The investigators noticed that when they applied blueberry extracts to cancer cells in the laboratory, the fruit seemed to stop the growth and spread of a malignant tumor.

Dr Lynn Adams, a City of Hope research fellow, said that the positive effect on the animals in the study occurred after they invested about two cups of blueberries each day.

"We actually believe that it's a combination of all the different phytochemicals in blueberries working together that aid in increasing its activity," Adams told the news source.

She added, "We want to give people every weapon in the arsenal that we can to help the prevention and reoccurrence [of breast cancer]."

Surgery, chemotherapy, radiation and hormone therapy are currently the most common treatments for breast cancer patients, according to BreastCancer.org.ADNFCR-2795-ID-19731258-ADNFCR

Wednesday, December 29, 2010

I am truly blessed.

This quote perfectly explains how I feel about the people I have in my life.


"I believe in angels, the kind that heaven sends, I am surrounded by angels, but I call them family and friends."


The day is Monday, December 6th, I had an appointment with Dr. Ellis to have some blood tests taken. This is the first blood test I've had since starting chemo. I was guessing my blood counts would be low, but I really had no idea what to expect. Just as I thought, they were low. Dr. Ellis wasn't alarmed and said they were just as she expected them to be. Besides just feeling the effects of the chemo, I really haven't been sick. She gave me an antibiotic to start to get my blood counts back up to be ready for the next round of chemo the following week.


After my doctors appointment that day we had made plans to go over to my parents house for dinner. They invited us the previous day. We often go to my parents for dinner, so I just assumed this was dinner like any other time. When the girls and I arrived, my brother Josh, and his fiance Janette, were there also. I wasn't expecting anyone else to be over and was happy to see them. Eric was on his way. A short while later Jan showed up. This was surprising, but not completely out of the ordinary as he is still close to my family. My first thought was this must be a "surprise" dinner for me. Maybe they thought I needed a little "pick me up" or something. We visited for awhile and then Jan asked me to come into the kitchen to talk for a minute. While in there he handed me a box of tissue and told me he had something to show me. He put in a DVD of a slideshow. It didn't take me long to figure out what was going on. The DVD was of a fundraiser that Jan, my friends and family had in my honor. I had no idea any of this had gone on. I was completely overwhelmed with emotion seeing all the faces of my very best friends, family, friends of friends and people I had not seen in years all come together for me. I have felt love by so many people since my diagnosis, but nothing that compared to what I saw on that slideshow. I'm not sure if I stopped crying that whole night. I still cry when I watch the DVD or think of the love and hard work that went into planning that night. I arguably have the best family and friends around.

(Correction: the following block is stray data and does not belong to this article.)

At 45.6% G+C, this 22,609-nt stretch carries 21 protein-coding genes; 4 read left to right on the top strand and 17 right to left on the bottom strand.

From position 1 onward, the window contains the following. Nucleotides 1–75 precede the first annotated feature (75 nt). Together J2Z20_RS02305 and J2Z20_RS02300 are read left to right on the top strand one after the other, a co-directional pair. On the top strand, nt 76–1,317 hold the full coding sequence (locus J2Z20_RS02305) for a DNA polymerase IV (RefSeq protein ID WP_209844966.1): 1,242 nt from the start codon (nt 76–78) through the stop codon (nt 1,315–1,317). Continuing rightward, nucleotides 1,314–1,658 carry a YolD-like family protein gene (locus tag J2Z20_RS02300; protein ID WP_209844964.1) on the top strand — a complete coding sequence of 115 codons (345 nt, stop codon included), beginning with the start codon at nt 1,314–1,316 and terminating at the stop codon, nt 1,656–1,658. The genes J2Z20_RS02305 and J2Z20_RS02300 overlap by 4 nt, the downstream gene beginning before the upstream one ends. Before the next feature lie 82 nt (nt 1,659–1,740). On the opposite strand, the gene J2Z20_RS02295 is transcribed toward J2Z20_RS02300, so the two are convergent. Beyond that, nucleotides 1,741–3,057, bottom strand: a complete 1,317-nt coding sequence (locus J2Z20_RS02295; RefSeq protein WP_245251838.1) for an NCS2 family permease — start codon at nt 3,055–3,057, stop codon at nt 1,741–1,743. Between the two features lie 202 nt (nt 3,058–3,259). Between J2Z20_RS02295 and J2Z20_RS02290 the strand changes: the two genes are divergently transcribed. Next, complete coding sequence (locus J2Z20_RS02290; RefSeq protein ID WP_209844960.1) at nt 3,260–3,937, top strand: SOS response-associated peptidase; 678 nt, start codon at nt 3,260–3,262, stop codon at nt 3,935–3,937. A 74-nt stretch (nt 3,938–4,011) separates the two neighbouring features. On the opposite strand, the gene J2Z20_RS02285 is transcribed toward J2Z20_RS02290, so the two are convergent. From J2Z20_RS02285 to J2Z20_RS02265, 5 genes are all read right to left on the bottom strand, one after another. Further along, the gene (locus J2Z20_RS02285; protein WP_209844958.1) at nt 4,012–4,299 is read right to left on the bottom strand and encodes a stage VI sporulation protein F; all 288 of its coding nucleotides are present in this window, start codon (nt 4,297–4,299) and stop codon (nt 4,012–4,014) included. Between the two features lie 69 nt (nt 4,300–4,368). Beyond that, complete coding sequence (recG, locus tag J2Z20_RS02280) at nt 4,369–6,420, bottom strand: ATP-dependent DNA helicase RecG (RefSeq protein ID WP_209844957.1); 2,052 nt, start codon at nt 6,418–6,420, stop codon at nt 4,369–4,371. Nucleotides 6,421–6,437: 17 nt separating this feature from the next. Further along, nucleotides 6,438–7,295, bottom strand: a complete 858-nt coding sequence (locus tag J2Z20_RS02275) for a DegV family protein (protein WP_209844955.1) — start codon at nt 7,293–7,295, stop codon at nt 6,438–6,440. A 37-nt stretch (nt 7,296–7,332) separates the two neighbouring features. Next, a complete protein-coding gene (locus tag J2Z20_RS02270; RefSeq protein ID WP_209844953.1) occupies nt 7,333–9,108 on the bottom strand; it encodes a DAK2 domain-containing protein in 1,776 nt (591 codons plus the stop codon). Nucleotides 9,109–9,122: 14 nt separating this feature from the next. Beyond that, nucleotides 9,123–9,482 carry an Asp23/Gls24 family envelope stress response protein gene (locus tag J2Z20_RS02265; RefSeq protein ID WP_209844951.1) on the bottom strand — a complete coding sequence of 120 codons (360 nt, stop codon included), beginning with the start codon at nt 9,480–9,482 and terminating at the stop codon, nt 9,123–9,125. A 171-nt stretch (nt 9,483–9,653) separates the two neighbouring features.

A special thanks to Jan for making this happen! It means the world to me that you would do this for me! Thank you to all my very best girlfriends who helped coordinate and work this event.


I also want to thank everyone who was able to attend the fundraiser and of course all of the people who made donations. You all fill my heart with love and strength.


I've attached the slideshow. I hope you enjoy!

video

Monday, December 20, 2010

My first chemo treatment.

I found a quote that seemed very fitting for how I was feeling before my first chemotherapy treatment: